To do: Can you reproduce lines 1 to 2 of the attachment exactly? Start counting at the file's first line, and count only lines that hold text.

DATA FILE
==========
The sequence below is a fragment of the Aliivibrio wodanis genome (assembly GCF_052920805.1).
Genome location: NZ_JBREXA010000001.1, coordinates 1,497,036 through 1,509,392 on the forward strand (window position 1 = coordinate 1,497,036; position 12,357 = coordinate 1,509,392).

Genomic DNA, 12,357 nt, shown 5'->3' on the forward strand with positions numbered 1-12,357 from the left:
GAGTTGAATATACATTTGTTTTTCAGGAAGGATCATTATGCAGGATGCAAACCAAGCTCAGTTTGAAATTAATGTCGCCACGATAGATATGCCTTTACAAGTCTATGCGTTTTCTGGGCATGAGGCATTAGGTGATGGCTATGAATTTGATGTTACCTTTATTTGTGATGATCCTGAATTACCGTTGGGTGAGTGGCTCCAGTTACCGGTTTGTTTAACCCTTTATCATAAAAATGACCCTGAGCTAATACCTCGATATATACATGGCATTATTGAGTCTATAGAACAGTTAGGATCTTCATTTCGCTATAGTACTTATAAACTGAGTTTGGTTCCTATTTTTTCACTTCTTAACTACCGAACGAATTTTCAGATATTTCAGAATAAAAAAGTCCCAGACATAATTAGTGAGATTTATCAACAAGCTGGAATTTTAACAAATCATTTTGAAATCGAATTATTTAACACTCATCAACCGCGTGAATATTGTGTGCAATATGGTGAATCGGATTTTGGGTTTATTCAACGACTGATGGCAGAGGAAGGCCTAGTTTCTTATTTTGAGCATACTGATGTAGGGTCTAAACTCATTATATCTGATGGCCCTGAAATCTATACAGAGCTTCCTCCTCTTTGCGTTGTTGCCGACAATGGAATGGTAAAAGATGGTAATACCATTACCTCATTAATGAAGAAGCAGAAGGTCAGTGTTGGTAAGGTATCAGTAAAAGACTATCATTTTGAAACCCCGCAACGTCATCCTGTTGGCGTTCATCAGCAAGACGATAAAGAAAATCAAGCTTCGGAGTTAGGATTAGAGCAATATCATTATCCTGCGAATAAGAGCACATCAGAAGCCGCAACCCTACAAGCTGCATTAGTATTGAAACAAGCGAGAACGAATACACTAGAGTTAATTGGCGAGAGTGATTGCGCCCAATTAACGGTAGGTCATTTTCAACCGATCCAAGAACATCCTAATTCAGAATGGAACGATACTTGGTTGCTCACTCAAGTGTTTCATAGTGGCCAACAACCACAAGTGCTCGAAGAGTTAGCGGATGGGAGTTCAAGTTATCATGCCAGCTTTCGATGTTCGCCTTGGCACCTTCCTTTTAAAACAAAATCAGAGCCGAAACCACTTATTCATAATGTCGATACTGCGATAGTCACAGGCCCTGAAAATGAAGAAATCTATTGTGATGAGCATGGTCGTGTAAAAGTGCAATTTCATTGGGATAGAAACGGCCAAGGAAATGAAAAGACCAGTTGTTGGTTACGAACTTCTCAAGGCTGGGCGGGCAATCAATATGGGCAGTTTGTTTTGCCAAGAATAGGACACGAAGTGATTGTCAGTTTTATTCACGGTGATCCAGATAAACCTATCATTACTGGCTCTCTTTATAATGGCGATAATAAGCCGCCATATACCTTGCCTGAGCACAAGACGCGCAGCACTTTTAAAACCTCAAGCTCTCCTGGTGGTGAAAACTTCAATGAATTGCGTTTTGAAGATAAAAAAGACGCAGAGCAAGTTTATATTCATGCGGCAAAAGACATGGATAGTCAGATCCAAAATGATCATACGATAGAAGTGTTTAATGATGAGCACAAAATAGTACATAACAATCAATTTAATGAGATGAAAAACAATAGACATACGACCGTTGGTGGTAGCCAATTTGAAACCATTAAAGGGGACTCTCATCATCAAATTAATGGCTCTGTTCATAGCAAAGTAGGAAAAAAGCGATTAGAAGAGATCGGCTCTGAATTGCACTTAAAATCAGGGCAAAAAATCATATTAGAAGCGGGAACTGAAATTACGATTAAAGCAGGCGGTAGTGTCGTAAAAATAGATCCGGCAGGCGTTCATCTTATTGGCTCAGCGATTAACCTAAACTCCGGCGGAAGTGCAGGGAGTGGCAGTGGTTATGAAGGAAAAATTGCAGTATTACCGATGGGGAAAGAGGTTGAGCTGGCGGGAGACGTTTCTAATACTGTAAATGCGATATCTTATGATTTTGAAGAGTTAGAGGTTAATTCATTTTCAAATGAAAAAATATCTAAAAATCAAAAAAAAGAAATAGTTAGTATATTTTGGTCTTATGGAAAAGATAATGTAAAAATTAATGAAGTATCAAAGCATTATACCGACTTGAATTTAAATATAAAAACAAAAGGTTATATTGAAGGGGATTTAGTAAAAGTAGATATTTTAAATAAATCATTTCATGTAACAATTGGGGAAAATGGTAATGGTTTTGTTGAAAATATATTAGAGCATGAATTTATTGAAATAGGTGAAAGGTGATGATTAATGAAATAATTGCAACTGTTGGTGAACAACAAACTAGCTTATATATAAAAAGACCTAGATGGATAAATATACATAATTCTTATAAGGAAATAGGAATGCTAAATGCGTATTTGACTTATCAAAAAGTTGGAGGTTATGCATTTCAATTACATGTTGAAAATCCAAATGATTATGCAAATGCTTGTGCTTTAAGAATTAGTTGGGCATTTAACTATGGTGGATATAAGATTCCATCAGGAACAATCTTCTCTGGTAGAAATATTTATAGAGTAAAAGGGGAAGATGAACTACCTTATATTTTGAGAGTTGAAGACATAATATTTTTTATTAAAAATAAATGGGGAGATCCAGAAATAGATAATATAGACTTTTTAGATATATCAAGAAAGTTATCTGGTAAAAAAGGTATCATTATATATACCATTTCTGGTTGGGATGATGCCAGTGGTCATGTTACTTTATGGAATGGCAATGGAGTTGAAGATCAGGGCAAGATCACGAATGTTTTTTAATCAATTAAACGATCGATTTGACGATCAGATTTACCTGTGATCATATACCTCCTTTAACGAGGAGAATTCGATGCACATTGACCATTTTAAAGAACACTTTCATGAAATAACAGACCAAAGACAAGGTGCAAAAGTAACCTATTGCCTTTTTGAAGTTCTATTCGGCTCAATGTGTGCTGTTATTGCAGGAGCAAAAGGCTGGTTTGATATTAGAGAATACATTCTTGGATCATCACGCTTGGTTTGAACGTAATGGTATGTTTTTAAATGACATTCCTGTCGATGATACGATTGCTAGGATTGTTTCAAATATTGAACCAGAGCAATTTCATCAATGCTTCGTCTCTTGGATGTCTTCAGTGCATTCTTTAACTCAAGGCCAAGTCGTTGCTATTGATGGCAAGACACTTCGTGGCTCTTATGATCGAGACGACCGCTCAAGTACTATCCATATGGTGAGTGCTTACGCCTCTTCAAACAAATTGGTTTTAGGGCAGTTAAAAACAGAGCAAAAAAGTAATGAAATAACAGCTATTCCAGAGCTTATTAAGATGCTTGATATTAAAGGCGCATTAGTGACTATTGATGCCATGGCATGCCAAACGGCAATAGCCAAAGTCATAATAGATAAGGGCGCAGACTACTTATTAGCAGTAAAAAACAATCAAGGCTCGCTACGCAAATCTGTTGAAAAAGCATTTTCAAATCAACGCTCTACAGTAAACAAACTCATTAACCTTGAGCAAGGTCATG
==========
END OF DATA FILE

The sequence below is a fragment of the Aliivibrio wodanis genome (assembly GCF_052920805.1).
Genome location: NZ_JBREXA010000001.1, coordinates 1,497,036 through 1,509,392 on the forward strand (window position 1 = coordinate 1,497,036; position 12,357 = coordinate 1,509,392).